The ground had barely stopped shaking from North Korea’s most recent nuclear test last week when the international condemnations began.
President Obama called the test destabilizing and provocative. South Korean President Park Geun-hye said the test displayed North Korean leader Kim Jong Un’s “maniacal recklessness.” Even North Korea’s longtime ally China said it “resolutely” opposed the test.
Almost as fast came calls for additional sanctions on the North. But North Korea is already one of the most heavily-sanctioned countries in the world. And so far, these punitive measures have yet to achieve their aim — forcing North Korea to denuclearize, or at least return to the negotiating table.
“It’s the same response every time. I don’t think we’re getting a lot of innovative thinking,” says Jim Walsh, an international security researcher at MIT, who along with Harvard’s John Park looked into how sanctions work.
“We asked … if sanctions are effective and if not, why not? What are their unintended consequences and how they might be improved,” Walsh explains.
The most recent round of U.N. sanctions — which U.S. Ambassador Samantha Power called the “toughest … in more than two decades” — was passed by the Security Council in March, following a North Korean nuclear test in January.
They clearly did not dissuade the North from carrying out last week’s test.
“North Korea’s innovated,” Walsh says. “We impose sanctions but they have taken countermeasures and we keep doing the same thing over and over again, singing the same song only a little louder, and they’ve taken actions that help them evade sanctions.”
One sanctions workaround for North Korea’s nuclear program has been to station North Korean businessmen in China. While there, they work with a network of private Chinese companies to procure arms.
“So these private Chinese companies were able to order parts and materials from other Chinese companies or from European companies that had set up production platforms in China, selling their goods, without ever knowing that they were ultimately going to the North Koreans,” Walsh says.
Still, several rounds of sanctions have had an impact. The sanctions and North Korea’s reclusive nature have made the North increasingly cut off from other countries. That has deepened its dependence on China for trade, business and travel. An estimated 90 percent of North Korea’s trade is with or via China.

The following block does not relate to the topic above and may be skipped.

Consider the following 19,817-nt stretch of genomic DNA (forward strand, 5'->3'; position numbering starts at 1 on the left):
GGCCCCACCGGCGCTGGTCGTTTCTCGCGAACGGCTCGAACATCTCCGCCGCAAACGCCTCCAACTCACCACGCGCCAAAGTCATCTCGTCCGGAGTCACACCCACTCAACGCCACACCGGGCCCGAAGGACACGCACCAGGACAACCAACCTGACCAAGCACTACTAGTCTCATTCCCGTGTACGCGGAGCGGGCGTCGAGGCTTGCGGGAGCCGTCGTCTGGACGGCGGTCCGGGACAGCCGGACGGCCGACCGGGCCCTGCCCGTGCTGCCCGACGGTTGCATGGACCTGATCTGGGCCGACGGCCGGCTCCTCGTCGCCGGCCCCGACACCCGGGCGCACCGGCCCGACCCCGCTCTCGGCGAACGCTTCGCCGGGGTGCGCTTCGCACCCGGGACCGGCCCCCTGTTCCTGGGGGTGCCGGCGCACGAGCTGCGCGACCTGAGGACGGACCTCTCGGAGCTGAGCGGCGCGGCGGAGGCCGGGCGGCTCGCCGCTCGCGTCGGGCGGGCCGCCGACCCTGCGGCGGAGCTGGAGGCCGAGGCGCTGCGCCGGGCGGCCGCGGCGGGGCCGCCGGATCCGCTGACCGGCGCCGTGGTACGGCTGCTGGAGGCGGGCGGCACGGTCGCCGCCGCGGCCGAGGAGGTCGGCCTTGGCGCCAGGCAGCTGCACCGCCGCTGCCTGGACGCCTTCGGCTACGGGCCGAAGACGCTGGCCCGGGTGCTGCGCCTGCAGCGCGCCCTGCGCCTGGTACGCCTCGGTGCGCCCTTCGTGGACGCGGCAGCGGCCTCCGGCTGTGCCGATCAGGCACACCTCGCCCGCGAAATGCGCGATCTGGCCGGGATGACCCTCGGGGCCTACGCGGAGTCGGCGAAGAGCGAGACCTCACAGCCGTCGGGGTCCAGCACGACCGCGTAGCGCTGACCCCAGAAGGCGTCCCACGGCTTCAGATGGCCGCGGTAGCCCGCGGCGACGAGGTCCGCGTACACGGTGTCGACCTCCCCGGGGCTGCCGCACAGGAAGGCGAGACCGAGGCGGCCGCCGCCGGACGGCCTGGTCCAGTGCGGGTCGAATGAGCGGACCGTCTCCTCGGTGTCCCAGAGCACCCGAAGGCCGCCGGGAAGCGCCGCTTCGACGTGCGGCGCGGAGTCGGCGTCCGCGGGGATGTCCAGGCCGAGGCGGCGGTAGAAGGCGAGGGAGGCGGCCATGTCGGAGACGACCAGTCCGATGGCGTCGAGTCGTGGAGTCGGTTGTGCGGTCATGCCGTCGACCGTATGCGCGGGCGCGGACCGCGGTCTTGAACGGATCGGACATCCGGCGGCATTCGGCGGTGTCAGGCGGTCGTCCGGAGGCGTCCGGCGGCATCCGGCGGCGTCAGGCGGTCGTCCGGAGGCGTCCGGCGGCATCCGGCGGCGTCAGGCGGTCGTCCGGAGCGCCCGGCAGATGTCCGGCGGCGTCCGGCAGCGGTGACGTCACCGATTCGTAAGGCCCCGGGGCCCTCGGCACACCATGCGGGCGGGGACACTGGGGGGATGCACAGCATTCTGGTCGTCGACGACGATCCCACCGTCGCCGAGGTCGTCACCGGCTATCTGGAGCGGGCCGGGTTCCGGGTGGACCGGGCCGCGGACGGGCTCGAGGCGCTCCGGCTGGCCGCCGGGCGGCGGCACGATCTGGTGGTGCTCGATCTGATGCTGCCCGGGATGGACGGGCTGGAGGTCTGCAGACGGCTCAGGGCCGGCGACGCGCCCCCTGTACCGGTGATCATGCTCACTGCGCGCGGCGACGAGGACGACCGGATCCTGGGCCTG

“China doesn’t want a failed nuclear weapons state on its doorstep. So it’s not going to cut off oil or coal or iron or something that threatens directly the survivability of the government,” Walsh says.
China did sign on to U.N. Resolution 2270, the package of new sanctions in March. The resolution called for cutting off trade in commodities, such as coal. Many analysts thought that was a big deal at the time, since coal is North Korea’s number-one export and makes up an estimated 35 percent of the economy there.
But before signing on to the sanctions, China insisted on a key loophole called the “livelihood exemption.” It allows the export of a product if cutting it off might affect the livelihood of the exporter, so long as the revenue doesn’t go to North Korea’s nuclear program. The problem is, companies self-certify that’s the case.
“I think because of this sort of potentially large carve-out, the Chinese are roughly saying, ‘Well, this coal is fine,'” says Troy Stangarone, senior director of congressional affairs and trade at the Korea Economic Institute.
“Right now the Chinese are essentially letting most of the trade go through. This is one of the challenges — all of the sanctions, each country has to do their own implementation. By saying something is for a ‘livelihood’ purpose, it does give you enough wiggle room to say, ‘Well, we can let this go through.'”
Which raises a key question about escalating any sanctions going forward: What’s the point, if they’re not enforced?
Jim Walsh says his research shows sanctions only work as a first step on the road to diplomacy.
“Eventually you have to take the pressure or the leverage you get from sanctions and translate that into a political strategy and that means negotiation,” he says.
He and his research partner, Park, also suggest investigating North Korea’s trading and arms procurement efforts as more of a business case study and less a security problem. Because tracing the money could lead to more understanding — and solutions — when it comes to stopping private or black market deals.
But getting to negotiations or a closer scrutiny of the North’s business affairs, Troy Stangarone says, requires an important partner which so far has been reluctant to play the role.
“For better or worse, a lot of the pressure has to come from the Chinese side. Because If they allow trade to continue apace, then the signal it sends to Pyongyang is that business as usual is fine,” Stangarone says.
For its part, China says it’s not interested in new, heavier sanctions, arguing additional punitive measures would only make the situation worse.
But that won’t stop the U.S. and its allies from pressing for them, because the options are few.
“I think this boils down to, in essence, one of the least bad options,” Stangarone says.
Haeryun Kang contributed to this story.